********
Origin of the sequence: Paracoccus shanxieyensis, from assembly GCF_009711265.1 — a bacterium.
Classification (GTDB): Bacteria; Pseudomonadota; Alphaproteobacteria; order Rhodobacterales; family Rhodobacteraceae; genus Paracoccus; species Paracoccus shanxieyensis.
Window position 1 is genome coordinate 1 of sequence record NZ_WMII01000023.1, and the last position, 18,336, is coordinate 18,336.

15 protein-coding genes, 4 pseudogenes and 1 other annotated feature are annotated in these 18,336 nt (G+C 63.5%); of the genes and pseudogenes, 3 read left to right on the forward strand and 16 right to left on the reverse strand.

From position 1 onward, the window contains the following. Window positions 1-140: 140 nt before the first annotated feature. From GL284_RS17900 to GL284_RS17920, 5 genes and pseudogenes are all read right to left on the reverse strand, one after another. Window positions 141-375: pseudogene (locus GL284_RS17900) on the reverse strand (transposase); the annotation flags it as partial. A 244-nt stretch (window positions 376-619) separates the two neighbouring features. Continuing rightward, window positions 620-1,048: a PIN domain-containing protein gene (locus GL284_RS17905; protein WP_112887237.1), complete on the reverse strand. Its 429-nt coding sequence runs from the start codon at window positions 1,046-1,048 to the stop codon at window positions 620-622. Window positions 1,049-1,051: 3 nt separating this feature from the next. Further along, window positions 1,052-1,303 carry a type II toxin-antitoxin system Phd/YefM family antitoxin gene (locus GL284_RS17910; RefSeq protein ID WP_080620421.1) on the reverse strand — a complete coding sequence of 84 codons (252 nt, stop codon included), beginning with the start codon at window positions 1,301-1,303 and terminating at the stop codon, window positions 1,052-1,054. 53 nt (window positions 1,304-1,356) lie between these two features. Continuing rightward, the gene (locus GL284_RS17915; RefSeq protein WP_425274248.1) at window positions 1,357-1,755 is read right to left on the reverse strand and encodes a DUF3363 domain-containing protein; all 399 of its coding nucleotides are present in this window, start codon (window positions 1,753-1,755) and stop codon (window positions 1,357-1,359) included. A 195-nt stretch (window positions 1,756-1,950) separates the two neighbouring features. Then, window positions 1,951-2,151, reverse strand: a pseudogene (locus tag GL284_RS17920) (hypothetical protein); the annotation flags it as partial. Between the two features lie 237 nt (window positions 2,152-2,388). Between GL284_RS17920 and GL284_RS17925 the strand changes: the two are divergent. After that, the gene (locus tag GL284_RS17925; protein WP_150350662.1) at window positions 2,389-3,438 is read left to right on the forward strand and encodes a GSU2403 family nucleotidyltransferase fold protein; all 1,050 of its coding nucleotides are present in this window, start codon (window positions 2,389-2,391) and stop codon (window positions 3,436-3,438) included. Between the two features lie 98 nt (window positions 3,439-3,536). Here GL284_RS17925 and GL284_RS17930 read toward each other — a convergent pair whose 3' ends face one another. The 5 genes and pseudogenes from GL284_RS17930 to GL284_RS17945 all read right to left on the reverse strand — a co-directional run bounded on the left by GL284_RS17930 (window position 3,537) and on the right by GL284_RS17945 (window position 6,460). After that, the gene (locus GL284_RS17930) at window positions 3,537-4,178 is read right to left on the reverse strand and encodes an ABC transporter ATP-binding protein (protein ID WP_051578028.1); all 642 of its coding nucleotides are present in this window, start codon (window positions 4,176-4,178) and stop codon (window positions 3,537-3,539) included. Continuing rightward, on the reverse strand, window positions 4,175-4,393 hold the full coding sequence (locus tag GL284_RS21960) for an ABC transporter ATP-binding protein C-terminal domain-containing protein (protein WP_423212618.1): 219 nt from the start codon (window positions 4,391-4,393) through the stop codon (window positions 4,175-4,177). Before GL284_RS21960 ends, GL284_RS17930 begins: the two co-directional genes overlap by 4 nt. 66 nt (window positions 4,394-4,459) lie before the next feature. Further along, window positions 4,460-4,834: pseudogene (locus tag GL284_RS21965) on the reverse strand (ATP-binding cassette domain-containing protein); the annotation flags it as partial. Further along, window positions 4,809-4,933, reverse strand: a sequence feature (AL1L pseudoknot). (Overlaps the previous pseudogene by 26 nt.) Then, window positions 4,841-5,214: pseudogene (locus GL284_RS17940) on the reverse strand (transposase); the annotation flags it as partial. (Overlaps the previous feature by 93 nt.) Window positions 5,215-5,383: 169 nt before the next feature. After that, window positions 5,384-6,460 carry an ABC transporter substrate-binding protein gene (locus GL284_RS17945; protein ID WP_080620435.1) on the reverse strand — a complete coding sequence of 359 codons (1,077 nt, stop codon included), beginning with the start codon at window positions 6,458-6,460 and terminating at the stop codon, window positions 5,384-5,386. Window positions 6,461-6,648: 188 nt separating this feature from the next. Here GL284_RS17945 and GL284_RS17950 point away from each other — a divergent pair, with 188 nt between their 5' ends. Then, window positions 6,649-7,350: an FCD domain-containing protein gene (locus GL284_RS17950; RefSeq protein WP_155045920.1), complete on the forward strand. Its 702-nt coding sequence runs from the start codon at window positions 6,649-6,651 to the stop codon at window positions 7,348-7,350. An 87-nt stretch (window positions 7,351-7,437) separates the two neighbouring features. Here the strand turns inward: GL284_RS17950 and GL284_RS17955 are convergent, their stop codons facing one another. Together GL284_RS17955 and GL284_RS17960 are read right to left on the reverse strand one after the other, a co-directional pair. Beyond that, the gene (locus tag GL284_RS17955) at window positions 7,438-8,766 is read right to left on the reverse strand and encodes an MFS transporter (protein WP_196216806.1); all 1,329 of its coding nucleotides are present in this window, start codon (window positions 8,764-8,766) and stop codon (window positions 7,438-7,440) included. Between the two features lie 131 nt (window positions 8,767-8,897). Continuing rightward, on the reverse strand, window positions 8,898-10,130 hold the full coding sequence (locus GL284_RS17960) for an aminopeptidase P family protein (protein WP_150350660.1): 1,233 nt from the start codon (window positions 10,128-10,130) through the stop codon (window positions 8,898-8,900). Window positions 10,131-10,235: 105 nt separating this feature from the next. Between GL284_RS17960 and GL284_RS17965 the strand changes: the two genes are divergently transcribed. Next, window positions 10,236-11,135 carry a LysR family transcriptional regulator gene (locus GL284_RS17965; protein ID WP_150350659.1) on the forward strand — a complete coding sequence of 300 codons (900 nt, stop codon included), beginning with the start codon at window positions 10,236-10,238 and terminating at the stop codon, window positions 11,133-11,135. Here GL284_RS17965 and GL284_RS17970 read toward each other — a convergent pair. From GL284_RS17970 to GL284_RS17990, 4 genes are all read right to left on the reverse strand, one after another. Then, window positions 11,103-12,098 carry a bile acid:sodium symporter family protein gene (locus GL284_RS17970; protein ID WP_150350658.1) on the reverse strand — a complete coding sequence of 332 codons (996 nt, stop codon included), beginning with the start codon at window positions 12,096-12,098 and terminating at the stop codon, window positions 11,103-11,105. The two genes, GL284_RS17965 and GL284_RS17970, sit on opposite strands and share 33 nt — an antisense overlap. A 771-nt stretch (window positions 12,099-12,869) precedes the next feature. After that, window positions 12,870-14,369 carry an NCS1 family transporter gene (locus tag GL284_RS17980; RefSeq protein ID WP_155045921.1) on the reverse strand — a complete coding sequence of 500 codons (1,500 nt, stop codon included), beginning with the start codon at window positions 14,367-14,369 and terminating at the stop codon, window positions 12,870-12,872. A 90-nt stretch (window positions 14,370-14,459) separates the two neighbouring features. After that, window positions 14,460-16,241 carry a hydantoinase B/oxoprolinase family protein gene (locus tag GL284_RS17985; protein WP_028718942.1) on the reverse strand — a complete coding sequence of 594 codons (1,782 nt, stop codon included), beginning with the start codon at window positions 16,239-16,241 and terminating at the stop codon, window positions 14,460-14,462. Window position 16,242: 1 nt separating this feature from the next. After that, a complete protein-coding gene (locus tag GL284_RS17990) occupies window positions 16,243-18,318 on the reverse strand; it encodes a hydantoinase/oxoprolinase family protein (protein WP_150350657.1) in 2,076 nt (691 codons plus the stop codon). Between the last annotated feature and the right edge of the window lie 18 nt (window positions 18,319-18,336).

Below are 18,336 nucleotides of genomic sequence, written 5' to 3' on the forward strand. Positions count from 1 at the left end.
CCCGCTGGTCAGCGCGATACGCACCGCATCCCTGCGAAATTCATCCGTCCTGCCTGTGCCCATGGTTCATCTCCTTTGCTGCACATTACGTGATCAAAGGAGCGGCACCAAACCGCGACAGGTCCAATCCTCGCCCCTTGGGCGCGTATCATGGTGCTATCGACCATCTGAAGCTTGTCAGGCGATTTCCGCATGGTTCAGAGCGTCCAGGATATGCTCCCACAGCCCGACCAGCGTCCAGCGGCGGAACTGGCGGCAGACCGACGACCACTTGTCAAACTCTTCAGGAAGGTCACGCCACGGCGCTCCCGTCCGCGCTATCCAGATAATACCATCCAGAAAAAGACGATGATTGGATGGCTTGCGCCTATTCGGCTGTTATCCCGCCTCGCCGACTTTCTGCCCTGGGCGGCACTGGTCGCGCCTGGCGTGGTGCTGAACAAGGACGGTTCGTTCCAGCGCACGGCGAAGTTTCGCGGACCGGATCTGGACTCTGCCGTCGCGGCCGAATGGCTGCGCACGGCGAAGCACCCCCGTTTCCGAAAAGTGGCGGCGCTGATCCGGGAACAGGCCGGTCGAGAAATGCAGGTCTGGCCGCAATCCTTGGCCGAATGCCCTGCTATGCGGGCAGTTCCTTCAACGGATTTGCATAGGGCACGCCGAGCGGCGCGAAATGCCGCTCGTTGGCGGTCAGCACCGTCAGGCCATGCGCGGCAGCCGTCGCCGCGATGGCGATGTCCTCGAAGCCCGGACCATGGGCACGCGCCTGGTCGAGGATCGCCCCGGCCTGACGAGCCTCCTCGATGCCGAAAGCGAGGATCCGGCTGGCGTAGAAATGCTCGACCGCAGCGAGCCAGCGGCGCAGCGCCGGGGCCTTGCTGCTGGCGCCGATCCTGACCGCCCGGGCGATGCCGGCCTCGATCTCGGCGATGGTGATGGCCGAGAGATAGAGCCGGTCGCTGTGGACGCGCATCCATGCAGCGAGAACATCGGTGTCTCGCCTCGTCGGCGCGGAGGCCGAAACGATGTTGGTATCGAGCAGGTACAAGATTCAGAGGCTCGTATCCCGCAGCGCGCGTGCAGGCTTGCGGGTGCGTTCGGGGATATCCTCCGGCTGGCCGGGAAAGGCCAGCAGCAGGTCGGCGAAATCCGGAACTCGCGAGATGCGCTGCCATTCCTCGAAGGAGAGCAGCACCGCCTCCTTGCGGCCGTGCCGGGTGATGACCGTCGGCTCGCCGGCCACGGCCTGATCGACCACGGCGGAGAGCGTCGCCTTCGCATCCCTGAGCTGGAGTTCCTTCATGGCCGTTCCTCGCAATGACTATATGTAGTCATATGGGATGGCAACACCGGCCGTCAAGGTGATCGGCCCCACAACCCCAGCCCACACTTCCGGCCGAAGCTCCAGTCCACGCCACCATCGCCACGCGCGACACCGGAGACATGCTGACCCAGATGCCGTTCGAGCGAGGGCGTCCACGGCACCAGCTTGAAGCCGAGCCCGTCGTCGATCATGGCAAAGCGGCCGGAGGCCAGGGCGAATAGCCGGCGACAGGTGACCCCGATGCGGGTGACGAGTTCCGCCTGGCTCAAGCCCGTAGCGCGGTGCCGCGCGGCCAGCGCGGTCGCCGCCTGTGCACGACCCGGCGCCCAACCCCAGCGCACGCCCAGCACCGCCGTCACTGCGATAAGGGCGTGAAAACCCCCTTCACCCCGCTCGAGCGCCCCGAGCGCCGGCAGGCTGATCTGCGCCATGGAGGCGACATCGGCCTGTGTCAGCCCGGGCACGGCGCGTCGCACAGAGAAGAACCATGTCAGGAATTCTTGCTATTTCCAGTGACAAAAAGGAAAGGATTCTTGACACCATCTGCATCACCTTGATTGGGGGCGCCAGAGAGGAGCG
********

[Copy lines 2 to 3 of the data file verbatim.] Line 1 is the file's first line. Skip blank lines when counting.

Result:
Classification (GTDB): Bacteria; Pseudomonadota; Alphaproteobacteria; order Rhodobacterales; family Rhodobacteraceae; genus Paracoccus; species Paracoccus shanxieyensis.
Window position 1 is genome coordinate 1 of sequence record NZ_WMII01000023.1, and the last position, 18,336, is coordinate 18,336.